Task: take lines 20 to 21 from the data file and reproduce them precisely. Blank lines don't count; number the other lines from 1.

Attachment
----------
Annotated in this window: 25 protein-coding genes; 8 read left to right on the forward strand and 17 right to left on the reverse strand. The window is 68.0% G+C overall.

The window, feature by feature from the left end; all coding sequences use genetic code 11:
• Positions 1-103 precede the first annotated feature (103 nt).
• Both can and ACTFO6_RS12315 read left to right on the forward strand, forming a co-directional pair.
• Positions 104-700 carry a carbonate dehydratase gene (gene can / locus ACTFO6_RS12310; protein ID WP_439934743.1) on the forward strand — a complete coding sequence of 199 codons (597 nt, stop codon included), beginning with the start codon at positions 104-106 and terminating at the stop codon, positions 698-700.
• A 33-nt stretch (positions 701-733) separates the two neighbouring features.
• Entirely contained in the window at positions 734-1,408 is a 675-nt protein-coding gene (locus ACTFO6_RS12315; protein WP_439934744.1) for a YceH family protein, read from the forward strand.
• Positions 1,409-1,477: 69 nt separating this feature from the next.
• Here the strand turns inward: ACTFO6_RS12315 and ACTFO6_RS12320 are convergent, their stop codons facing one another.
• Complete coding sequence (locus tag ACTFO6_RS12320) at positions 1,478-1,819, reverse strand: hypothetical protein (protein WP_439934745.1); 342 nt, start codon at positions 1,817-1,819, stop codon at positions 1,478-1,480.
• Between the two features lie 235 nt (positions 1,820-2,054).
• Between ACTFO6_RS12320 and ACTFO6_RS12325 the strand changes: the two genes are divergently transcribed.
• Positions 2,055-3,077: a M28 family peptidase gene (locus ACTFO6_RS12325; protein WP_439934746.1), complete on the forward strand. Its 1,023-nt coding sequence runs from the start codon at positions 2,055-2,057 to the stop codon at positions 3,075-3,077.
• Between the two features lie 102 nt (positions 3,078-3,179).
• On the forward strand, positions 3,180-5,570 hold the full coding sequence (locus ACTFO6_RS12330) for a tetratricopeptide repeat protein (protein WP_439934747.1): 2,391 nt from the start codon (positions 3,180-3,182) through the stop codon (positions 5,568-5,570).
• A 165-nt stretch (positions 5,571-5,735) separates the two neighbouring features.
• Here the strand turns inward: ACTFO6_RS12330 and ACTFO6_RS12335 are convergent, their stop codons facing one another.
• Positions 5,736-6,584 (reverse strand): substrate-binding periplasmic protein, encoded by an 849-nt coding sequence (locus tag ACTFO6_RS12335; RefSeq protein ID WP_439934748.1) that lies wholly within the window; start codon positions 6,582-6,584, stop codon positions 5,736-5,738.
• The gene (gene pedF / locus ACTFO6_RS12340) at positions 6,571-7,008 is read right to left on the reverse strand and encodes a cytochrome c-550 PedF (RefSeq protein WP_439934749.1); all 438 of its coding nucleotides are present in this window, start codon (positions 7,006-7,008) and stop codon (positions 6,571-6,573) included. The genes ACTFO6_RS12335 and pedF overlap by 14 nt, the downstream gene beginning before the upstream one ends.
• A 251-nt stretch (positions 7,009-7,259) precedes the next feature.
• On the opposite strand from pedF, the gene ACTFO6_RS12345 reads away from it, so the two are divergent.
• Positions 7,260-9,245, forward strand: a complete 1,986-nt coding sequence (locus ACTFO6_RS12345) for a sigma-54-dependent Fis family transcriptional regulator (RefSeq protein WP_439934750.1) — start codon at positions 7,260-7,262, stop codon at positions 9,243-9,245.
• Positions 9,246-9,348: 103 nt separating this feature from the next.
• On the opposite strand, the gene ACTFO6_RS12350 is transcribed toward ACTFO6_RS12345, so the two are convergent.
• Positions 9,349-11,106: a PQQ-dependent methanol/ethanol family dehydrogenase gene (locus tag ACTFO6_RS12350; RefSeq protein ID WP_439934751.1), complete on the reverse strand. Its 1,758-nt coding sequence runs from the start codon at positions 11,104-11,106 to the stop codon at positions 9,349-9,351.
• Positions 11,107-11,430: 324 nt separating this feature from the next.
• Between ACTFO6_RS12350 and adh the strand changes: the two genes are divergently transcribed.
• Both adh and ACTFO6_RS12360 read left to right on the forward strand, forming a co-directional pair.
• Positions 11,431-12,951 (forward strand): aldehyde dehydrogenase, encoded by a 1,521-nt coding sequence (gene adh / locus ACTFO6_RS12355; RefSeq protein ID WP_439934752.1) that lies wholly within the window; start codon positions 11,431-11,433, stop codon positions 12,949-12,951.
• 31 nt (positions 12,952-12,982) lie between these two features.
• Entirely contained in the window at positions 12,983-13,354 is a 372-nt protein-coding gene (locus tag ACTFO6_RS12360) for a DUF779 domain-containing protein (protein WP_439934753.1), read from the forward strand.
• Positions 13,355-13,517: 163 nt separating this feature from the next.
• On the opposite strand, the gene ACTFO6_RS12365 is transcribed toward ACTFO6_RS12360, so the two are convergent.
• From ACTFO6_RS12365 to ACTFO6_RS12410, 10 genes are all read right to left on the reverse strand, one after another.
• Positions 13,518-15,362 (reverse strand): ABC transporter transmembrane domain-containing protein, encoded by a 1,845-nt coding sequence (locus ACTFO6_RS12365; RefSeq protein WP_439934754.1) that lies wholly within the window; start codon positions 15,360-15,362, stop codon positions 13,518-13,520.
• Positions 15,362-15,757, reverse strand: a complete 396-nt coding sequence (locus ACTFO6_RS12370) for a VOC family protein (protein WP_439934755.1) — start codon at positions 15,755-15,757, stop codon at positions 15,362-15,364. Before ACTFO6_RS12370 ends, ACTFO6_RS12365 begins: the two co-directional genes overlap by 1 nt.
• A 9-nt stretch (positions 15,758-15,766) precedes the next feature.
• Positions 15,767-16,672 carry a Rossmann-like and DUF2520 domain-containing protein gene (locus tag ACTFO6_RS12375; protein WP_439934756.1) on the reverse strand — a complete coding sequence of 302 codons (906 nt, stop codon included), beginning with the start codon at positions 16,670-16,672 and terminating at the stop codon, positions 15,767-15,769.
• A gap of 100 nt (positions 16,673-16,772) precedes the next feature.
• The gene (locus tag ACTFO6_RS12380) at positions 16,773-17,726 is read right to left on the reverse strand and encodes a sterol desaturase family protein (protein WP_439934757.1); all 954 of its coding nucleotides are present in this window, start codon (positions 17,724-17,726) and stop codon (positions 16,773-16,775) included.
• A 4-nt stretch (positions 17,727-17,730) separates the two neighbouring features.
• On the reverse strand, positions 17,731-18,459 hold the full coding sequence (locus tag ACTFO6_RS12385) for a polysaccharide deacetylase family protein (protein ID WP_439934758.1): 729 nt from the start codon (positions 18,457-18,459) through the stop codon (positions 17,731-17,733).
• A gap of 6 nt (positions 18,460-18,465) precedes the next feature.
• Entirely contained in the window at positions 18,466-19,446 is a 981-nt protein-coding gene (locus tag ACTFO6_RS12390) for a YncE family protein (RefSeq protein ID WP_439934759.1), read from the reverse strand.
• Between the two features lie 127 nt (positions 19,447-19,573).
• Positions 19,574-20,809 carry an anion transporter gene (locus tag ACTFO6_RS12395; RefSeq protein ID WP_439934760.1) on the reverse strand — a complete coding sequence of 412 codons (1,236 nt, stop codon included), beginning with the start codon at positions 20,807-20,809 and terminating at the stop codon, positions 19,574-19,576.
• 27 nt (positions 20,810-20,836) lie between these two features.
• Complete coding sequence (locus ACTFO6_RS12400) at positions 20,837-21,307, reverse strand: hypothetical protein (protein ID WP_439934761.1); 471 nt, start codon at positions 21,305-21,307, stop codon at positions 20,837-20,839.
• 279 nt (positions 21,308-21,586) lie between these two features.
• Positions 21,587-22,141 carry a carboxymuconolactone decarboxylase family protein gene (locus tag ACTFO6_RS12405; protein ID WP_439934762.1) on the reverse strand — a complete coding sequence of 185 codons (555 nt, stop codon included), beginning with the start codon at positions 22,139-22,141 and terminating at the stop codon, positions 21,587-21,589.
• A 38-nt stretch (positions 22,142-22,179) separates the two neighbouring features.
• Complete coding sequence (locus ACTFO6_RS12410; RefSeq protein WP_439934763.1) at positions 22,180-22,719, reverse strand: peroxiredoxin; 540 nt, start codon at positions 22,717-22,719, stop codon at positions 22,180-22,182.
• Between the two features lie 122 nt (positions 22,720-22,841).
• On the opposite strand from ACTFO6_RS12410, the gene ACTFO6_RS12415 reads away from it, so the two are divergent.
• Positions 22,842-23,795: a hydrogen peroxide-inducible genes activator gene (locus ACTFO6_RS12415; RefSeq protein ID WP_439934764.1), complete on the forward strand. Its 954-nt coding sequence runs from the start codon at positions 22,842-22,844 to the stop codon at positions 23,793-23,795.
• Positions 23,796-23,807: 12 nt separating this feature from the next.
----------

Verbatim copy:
• A 251-nt stretch (positions 7,009-7,259) precedes the next feature.
• On the opposite strand from pedF, the gene ACTFO6_RS12345 reads away from it, so the two are divergent.